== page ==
A menu is one of the most crucial marketing tools you have to welcome customers. It’s the crux of your function and development as a restaurant. It should not only be chock-full of amazing food and beverage options for them to choose from, but it should also be visually appealing. A menu with consistency and an easy to follow theme makes a restaurant a true winner; allowing it to stand out in a very crowded, competitive industry.
As your most powerful and important communication tool, the menu has to be on point so it connects you with the ideal customer segment. It should reinforce your brand image and personality. Any mistakes made when conceptualizing the menu can be detrimental to your outreach and brand reputation. Average customers spend 109 seconds deciphering menus, which may not seem like a long time, but that’s more than enough time to determine whether your restaurant and its offerings are worth the fuss. Here are the mistakes, many of them simple, that your restaurant needs to avoid making to stay ahead of the competition.
Making Your Menu Too Extensive
Don’t cause people to read your menu for too long
It’s good to have options. But, when you provide so many that your customers can’t choose (or feel pressured to choose), that’s a problem.
A wide variety can work against you, hurting your sales if customers can’t decide what they want to eat or drink. Because some customers take their sweet time trying to determine their order, you may end up losing out on other orders, meaning your staff serves fewer customers on a given day/night. Alternatively, because customers are unsure given the many appealing options on your menu, they may just default to the cheapest option, costing you money and reducing the number of tips for your staff.
Then, there’s the issue of having enough stock to maintain a huge menu. Concentrate on the unique food options and specialties that you’re sure will retain customers for the long haul. Once you build around those fundamentals, you can add options based on customer feedback. In the meantime, take a look at your menu performance report, identify the items that simply aren’t selling, then ditch them. This allows you to reduce waste production and spares you some operational expenses along the way.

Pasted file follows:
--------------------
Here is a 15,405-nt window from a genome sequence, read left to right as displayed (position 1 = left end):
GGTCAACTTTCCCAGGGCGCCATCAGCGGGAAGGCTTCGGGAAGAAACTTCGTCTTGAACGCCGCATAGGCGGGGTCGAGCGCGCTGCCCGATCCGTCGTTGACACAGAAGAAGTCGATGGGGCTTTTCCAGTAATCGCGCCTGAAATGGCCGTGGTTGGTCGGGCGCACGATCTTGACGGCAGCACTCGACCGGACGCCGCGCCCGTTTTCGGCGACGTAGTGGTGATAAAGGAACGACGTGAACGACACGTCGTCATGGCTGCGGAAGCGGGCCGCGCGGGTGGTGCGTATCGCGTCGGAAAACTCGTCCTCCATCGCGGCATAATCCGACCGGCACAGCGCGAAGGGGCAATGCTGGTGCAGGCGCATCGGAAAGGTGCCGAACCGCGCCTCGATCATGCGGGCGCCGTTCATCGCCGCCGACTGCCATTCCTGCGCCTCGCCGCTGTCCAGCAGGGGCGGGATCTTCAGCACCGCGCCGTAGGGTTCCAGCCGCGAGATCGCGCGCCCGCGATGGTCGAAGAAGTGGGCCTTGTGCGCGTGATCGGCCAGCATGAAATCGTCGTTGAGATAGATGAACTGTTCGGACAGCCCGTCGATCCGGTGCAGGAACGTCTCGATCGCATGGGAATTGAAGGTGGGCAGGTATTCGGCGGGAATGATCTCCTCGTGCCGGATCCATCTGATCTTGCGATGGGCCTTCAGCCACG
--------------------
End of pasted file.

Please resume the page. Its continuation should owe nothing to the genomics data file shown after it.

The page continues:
Attention to Detail
Harping on the earlier point about the average menu reading time, don’t assume that your customers will skim over details and just go straight to what they like. They look at the menu as a total package; the design, the theme, even the font of the writing. The more aesthetically appealing the menu is, the more likely customers will read through it earnestly.
Ensure you hire a quality graphic designer to create your menu. The designer will ensure that the font on your menu is clear, readable, and consistent. Make sure to spellcheck to avoid the potential snickers and headshaking that accompanies silly typos. Furthermore, make sure the pages aren’t crowded with various elements. Use a background that’s not too dark, forcing customers to strain their eyes or put on glasses every time they read. You’re not only offering good food and good looks with your menu, but you’re also providing convenience.
People should be able to visualize the ambiance of your restaurant, particularly new customers. Based on that visualization, customers will be able to tell whether you’re a fine dining or more casual establishment. The menu should also complement aspects such as plate settings and table sizes.
Customers will see how much effort you put into the details, and it will encourage them to sample your items and enjoy the restaurant experience.
Make sure your price points are ideal for your targeted customers.
Overemphasizing prices is one of the more common menu mistakes that restaurant managers make. Ensure the pricing doesn’t divert the attention away from the quality items you’re selling, dismissing options left and right. You should also ensure your pricing is consistent on each menu page because customers will opt for the cheapest item(s) every time. Make your dishes and the best beverages the focal points, not the cost.
It would also be wise to look at your menu performance reports to determine what menu items are sold at certain price points the most, running A/B tests to help you reach concise decisions. Not only do customers have alternating cruising preferences in different locations, but they also have different preferences in how much they’re willing to pay for particular items. An audience in one location may be more sensitive to the price point than another audience. Understanding your audience and their willingness to pay for your dishes will ensure you’re not incorrectly pricing items, improving your chances of customer loyalty.
Book your free demo with TipHaus today and learn how to optimize your restaurant’s performance!